Plaintiffs who have served time in prison aren’t always the most sympathetic in a personal injury lawsuit.
However, prison administrators have a responsibility to ensure that those in their care are afforded basic protections with regard to their health and safety. Just because a person was sentenced to serve time does not mean they deserve to suffer ill treatment or conditions leading to illness.
This is what was alleged in the recent injury case of Buechel v. United States, which was reviewed by the U.S. Court of Appeals for the Seventh Circuit.
A prisoner serving time in Illinois contracted a severe type of staph infection known as Methicillin-Resistant Staphyloccus aureus, or MRSA. This particular infection was resistant to antibiotics, and it nearly killed the prisoner. He did survive, but he was hospitalized for 40 days and was left with serious and severe permanent damage to both his lungs and heart.
Initially, the man’s administrative claim asserted a broad claim of negligence against the prison where he contracted the infection. However, the district court judge issued a pretrial order limiting the prisoner’s claim to one of two theories: That the prisoner had contracted the disease from a particular inmate while working with him in the prison laundry room or that, more generally, he had contracted it as a result of handling infected laundry at the prison, where sanitary procedures were sloppy.
The fellow inmate reportedly had open sores that oozed with infection, and an expert witness testifying for the plaintiff indicated that the most likely source of the infection was this other inmate, as the two had frequent hand-to-hand contact in passing tools and the like back and forth.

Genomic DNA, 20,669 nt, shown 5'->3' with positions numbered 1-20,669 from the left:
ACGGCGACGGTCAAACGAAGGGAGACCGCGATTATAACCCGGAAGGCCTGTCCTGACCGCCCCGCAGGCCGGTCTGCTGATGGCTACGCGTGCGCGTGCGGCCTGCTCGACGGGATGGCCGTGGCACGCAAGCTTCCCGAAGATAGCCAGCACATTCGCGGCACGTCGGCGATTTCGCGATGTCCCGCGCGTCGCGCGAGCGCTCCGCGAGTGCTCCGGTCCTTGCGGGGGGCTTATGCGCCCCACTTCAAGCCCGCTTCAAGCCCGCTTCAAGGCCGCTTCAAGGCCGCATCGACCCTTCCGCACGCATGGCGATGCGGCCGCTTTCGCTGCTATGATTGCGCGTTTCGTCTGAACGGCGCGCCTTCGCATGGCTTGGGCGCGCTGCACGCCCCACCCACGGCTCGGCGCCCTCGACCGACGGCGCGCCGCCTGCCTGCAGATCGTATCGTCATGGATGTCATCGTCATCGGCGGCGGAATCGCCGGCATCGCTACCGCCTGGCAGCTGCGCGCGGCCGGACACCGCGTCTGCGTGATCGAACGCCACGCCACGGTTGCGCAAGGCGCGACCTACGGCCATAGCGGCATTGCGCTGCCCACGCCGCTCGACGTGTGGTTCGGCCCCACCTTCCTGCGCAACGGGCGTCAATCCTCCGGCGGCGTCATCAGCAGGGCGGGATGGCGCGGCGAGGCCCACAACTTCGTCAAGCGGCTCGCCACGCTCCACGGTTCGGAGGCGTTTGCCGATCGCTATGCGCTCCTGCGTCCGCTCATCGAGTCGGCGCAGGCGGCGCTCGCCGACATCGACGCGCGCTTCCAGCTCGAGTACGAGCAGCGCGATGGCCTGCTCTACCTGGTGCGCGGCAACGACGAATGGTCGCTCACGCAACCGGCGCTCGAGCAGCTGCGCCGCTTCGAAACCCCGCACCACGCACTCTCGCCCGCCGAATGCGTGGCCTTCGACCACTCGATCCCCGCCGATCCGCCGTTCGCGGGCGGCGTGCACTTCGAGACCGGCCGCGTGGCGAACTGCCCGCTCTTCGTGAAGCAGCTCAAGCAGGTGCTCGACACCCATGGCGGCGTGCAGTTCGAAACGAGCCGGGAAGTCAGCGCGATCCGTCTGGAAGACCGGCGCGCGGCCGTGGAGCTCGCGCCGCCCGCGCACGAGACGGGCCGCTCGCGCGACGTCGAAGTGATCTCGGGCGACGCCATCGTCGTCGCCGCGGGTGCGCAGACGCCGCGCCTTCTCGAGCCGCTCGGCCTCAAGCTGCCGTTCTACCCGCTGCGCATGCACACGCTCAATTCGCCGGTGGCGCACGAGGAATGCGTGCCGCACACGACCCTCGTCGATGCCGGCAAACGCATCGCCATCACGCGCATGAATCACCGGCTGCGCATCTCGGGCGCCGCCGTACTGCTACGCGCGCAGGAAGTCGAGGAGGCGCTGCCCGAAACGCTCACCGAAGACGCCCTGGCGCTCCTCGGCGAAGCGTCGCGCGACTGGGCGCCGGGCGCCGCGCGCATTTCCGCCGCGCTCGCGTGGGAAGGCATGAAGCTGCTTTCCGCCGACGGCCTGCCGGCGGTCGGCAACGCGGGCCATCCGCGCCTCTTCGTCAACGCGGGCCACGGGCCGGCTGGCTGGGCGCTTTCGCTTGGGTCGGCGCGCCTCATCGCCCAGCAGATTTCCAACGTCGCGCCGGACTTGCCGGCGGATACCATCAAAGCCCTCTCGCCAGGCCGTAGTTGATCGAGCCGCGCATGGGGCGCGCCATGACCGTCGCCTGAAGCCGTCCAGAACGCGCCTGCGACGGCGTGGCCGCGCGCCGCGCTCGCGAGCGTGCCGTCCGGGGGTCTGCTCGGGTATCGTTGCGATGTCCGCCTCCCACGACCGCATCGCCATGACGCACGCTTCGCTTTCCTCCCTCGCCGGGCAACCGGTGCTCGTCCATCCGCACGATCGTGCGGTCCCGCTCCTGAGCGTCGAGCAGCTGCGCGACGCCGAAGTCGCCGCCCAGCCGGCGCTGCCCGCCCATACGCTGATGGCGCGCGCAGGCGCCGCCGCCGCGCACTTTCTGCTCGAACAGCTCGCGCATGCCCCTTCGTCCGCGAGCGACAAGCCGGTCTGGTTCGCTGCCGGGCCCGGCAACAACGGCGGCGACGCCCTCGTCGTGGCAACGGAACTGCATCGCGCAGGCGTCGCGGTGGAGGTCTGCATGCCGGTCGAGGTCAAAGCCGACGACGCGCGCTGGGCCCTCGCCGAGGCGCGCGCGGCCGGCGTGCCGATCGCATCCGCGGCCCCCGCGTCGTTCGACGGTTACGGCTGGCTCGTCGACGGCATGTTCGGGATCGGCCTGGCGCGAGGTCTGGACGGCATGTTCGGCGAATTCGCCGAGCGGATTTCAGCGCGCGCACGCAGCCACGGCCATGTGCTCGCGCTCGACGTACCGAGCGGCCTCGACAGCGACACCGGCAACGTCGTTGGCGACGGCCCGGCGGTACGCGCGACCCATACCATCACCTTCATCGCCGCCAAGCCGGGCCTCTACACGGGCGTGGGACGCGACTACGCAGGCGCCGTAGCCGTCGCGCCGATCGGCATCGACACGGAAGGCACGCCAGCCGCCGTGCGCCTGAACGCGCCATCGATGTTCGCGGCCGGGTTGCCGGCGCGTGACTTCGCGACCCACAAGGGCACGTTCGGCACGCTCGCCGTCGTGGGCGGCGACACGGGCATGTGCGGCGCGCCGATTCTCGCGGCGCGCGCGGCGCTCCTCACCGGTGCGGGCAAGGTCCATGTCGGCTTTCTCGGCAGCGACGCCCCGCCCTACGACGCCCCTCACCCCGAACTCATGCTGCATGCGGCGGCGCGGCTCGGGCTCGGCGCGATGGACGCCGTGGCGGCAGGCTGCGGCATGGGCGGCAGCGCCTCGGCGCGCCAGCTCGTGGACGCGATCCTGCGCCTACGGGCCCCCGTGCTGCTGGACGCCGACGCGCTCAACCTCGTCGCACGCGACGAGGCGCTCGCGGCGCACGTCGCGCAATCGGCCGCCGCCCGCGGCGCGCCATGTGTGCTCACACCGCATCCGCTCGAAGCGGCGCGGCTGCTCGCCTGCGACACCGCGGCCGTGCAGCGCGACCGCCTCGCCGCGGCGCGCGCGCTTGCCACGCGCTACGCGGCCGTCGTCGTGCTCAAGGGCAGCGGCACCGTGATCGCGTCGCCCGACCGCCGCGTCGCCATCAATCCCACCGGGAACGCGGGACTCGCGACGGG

However, the government showed evidence that the strain of MRSA that the other inmate had differed from the one suffered by the plaintiff.
The government showed evidence that it had MRSA laundry procedures in place at the time of the inmate’s stay. Those procedures included separating biohazard laundry of infected inmates from that of healthy inmates. However, the plaintiff presented evidence that this policy was not followed.
A big problem with the plaintiff’s case here was that he relied heavily on his own testimony, and the court did not deem him to be a credible witness.
Being that the scope of the plaintiff’s claim had been significantly narrowed before the bench trial, the judge found that the plaintiff had not proven his case by a preponderance of the evidence. A judgement was entered in favor of the government.
The prisoner appealed. The appellate court did not find error with the judge’s finding that the plaintiff had failed to prove his case – as defined. However, the appellate court did rule that the lower court erred in narrowing the scope of the plaintiff’s claim. Therefore, the case was remanded back to the lower court for retrial on the broader theory of negligence, which was simply that the prison system failed to adhere to MRSA containment policies at the time when the prisoner contracted the illness.
Minimum standards for local detention facilities in South Carolina are outlined here.
Contact the South Carolina injury lawyers at the Lee Law Offices by calling 800-887-1965.
Buechel v. United States, March 7, 2014, U.S. Court of Appeals for the Seventh Circuit
More Blog Entries:
Non-Economic Damage Cap Deemed Unconstitutional by Another State Supreme Court, March 24, 2014, Rock Hill Personal Injury Lawyer Blog